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Sonardyne: Navigating change – Sustainability.

February 29, 2024

Back in 2021, we set ourselves the target of making Sonardyne carbon neutral by the end of 2025, covering all direct and indirect emissions including those associated with manufacturing as well as supply chain activities from all our UK sites and operations. There is no better time than now to update you on some of the fantastic work the Sonardyne team has achieved.

So far, we haven’t said much about how that journey has been going so I thought it would be good to give you, our stakeholders, an update on progress so far… We do want to stand out from the noise of targets, it’s really not just about creating climate targets, we also must take climate action. But that action, if we are to be sustainable as a business, generating value for all our stakeholders, must be a planned and considered sequence of change, executed as quickly as we can.

Today, if you come and visit us, the most visible signs of our drive for sustainability are 1,300 solar panels on the roofs at Blackbushe Business Park. But there are many not so visible improvements that have been made in how we go about our business. Our lighting has been upgraded to LED throughout and we’ve installed a site wide building management system to intelligently control our energy usage, to name but two. Our final investment in 2023 was in voltage stabilisation equipment which stabilises the power supply into our buildings ensuring electrical plant runs at peak efficiency, thus reducing consumption and emissions.

Aerial view of a business park
Our three buildings at Blackbushe Business Park are topped by 1,300 solar panels, but our drive to become carbon neutral by 2025 extends far beyond solar power.

In 2024 we will eliminate the last gas-based heating with a major heating and ventilation upgrade in Ocean House. This will mean that all our buildings on the Blackbushe site will be heated by air-source heat pumps.  Doing the right thing and committing to it properly has also had real business benefits, beyond saving 120 tonnes of carbon a year, we have also saved in the order of 30% on our energy costs.

At the same time, our energy and finance teams have been diligently working through the three ‘scopes’ of emissions as defined by the Greenhouse Gas Protocol and now have a systematic calculation of our emissions for all applicable scopes and sub-categories. Methodologies and calculation processes have been developed and refined to enable this very complex activity to be considerably less challenging going forward. Our calculations determined that scope 3 emissions (indirect emissions from upstream and downstream activities), particularly in the purchased goods and services category, accounted for by far the most emissions generated by the company (circa 10,000 tonnes of carbon dioxide equivalent in 2023), which must be eliminated or offset. This work has provided us with a very solid foundation from which to plan our next steps in further reducing our emissions.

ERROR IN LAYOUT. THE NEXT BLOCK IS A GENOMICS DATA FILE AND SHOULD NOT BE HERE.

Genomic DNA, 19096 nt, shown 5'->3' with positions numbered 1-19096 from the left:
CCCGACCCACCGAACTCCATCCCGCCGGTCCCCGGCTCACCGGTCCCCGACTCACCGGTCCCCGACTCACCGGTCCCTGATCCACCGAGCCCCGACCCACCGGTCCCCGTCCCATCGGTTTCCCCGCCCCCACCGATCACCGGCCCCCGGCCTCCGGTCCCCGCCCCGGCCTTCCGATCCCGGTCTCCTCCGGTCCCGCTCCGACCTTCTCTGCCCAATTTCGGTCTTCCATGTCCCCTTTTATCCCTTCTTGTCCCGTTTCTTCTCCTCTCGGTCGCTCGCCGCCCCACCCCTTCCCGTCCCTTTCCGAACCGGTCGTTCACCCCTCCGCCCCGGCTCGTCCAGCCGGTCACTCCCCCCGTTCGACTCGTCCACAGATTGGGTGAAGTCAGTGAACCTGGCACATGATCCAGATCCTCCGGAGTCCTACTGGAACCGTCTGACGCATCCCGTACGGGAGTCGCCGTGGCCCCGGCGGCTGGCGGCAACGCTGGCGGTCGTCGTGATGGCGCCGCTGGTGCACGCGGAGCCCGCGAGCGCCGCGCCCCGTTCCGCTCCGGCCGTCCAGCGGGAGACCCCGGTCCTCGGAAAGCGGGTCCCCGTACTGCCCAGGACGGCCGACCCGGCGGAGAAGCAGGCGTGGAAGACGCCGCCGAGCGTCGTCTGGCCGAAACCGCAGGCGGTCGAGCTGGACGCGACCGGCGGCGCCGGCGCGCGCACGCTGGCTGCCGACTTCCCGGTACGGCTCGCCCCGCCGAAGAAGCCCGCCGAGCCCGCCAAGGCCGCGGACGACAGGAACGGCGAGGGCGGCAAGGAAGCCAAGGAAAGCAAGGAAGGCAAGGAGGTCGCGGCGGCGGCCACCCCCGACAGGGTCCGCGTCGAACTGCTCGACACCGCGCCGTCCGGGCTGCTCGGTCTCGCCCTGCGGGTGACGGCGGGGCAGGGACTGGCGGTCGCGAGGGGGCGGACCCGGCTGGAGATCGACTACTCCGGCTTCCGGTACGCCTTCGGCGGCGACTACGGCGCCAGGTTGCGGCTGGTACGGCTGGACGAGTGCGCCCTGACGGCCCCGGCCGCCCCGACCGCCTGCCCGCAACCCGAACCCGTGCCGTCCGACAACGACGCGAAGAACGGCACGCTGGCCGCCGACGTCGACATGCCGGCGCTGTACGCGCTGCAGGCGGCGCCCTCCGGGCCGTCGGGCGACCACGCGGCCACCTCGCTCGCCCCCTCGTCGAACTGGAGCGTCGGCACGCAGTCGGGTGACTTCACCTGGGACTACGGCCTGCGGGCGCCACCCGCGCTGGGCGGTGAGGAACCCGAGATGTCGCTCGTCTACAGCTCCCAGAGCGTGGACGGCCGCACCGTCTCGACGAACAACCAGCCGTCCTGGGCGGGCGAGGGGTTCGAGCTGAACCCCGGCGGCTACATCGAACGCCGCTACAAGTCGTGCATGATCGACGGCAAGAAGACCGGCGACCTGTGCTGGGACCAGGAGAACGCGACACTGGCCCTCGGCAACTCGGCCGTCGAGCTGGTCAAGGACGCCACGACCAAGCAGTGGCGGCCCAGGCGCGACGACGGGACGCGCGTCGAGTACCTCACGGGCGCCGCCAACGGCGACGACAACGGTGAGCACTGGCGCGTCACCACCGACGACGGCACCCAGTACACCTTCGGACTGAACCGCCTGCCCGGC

We can’t eliminate all our emissions, so that raises a series of tricky questions of how to go about offsetting. Who do we trust to offset our emissions for us? What is a good scheme or a bad scheme? Where should we offset? We spent quite a bit of time looking at partners to work with and in 2023 we made our first foray into offsetting with Carbon Neutral Britain. We were impressed with their approach to supporting projects regulated through the Verra – Verified Carbon Standard, the Gold Standard – Voluntary Emission Reductions and the United Nations – Certified Emission Reductions programmes. As the three largest, and most regulated carbon offsetting standards used globally by businesses, this ensures the measurements and tonnes of CO₂ equivalent offset are as accurate and verified as we can achieve. It will certainly be interesting to see how this part of the carbon economy develops.

In 2024, we will be looking into our supply chain in more detail to further reduce our emissions. We will also be embedding sustainability more deeply into our business processes: from considering how staff travel, where we buy materials, through the operation of our buildings, to the purchase of new capital plant.

Finally, to give all our stakeholders confidence, we will also start work this year on taking the next step in really proving what we are doing. This means a formal independent audit against a globally recognised standard. Whilst we were originally planning to work to PAS 2060, 2023 has seen the publication of ISO14068 ‘Climate change management – Transition to net zero’ which builds on and will replace PAS2060. We will aim for this audit in 2025.

It’s a journey and we are making real progress. As such I’m confident that, as Sonardyne continues to grow, we are also taking action to ensure our carbon intensity is reducing with every passing year.

I’ll check in with you again later in the year and perhaps look beyond the triple bottom line of people, planet and profit and look to consider resilience in relation to sustainability. The combination of my hobby of restoring a hazel coppice and relating some current thinking on the very slow business of woodland management curiously has insights for running a fast-paced technology business.

A hazel tree coppice and bluebells

Author: Graham Brown, Managing Director, Sonardyne.


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